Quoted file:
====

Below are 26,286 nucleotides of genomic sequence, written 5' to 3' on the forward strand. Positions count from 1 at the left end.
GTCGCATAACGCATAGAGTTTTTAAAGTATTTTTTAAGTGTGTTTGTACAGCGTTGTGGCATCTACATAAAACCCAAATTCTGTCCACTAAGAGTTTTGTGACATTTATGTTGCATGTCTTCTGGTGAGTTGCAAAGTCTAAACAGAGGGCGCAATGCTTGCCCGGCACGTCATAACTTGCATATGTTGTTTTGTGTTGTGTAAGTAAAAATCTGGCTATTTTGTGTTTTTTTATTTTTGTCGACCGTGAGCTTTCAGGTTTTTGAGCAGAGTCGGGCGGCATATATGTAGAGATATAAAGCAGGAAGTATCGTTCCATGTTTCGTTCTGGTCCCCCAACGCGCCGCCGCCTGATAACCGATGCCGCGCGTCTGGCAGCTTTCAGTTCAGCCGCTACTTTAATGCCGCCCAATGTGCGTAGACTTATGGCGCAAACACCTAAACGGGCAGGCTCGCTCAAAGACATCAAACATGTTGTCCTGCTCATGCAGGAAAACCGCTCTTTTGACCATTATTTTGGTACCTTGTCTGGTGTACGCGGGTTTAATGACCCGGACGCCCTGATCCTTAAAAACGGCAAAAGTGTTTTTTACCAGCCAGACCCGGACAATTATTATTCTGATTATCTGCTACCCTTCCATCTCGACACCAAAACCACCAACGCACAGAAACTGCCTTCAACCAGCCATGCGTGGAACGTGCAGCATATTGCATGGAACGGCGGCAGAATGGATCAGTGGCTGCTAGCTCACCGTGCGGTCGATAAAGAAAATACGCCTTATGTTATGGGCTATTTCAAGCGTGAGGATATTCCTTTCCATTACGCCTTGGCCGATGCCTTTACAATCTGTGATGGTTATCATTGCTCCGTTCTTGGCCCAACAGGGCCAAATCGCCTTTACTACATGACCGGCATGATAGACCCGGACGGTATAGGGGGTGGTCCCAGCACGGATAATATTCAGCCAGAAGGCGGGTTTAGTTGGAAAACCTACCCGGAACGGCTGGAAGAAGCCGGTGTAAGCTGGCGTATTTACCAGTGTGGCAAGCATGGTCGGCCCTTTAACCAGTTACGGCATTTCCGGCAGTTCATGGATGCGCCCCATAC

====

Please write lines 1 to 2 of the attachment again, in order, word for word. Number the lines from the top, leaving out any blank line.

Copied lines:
Below are 26,286 nucleotides of genomic sequence, written 5' to 3' on the forward strand. Positions count from 1 at the left end.
GTCGCATAACGCATAGAGTTTTTAAAGTATTTTTTAAGTGTGTTTGTACAGCGTTGTGGCATCTACATAAAACCCAAATTCTGTCCACTAAGAGTTTTGTGACATTTATGTTGCATGTCTTCTGGTGAGTTGCAAAGTCTAAACAGAGGGCGCAATGCTTGCCCGGCACGTCATAACTTGCATATGTTGTTTTGTGTTGTGTAAGTAAAAATCTGGCTATTTTGTGTTTTTTTATTTTTGTCGACCGTGAGCTTTCAGGTTTTTGAGCAGAGTCGGGCGGCATATATGTAGAGATATAAAGCAGGAAGTATCGTTCCATGTTTCGTTCTGGTCCCCCAACGCGCCGCCGCCTGATAACCGATGCCGCGCGTCTGGCAGCTTTCAGTTCAGCCGCTACTTTAATGCCGCCCAATGTGCGTAGACTTATGGCGCAAACACCTAAACGGGCAGGCTCGCTCAAAGACATCAAACATGTTGTCCTGCTCATGCAGGAAAACCGCTCTTTTGACCATTATTTTGGTACCTTGTCTGGTGTACGCGGGTTTAATGACCCGGACGCCCTGATCCTTAAAAACGGCAAAAGTGTTTTTTACCAGCCAGACCCGGACAATTATTATTCTGATTATCTGCTACCCTTCCATCTCGACACCAAAACCACCAACGCACAGAAACTGCCTTCAACCAGCCATGCGTGGAACGTGCAGCATATTGCATGGAACGGCGGCAGAATGGATCAGTGGCTGCTAGCTCACCGTGCGGTCGATAAAGAAAATACGCCTTATGTTATGGGCTATTTCAAGCGTGAGGATATTCCTTTCCATTACGCCTTGGCCGATGCCTTTACAATCTGTGATGGTTATCATTGCTCCGTTCTTGGCCCAACAGGGCCAAATCGCCTTTACTACATGACCGGCATGATAGACCCGGACGGTATAGGGGGTGGTCCCAGCACGGATAATATTCAGCCAGAAGGCGGGTTTAGTTGGAAAACCTACCCGGAACGGCTGGAAGAAGCCGGTGTAAGCTGGCGTATTTACCAGTGTGGCAAGCATGGTCGGCCCTTTAACCAGTTACGGCATTTCCGGCAGTTCATGGATGCGCCCCATAC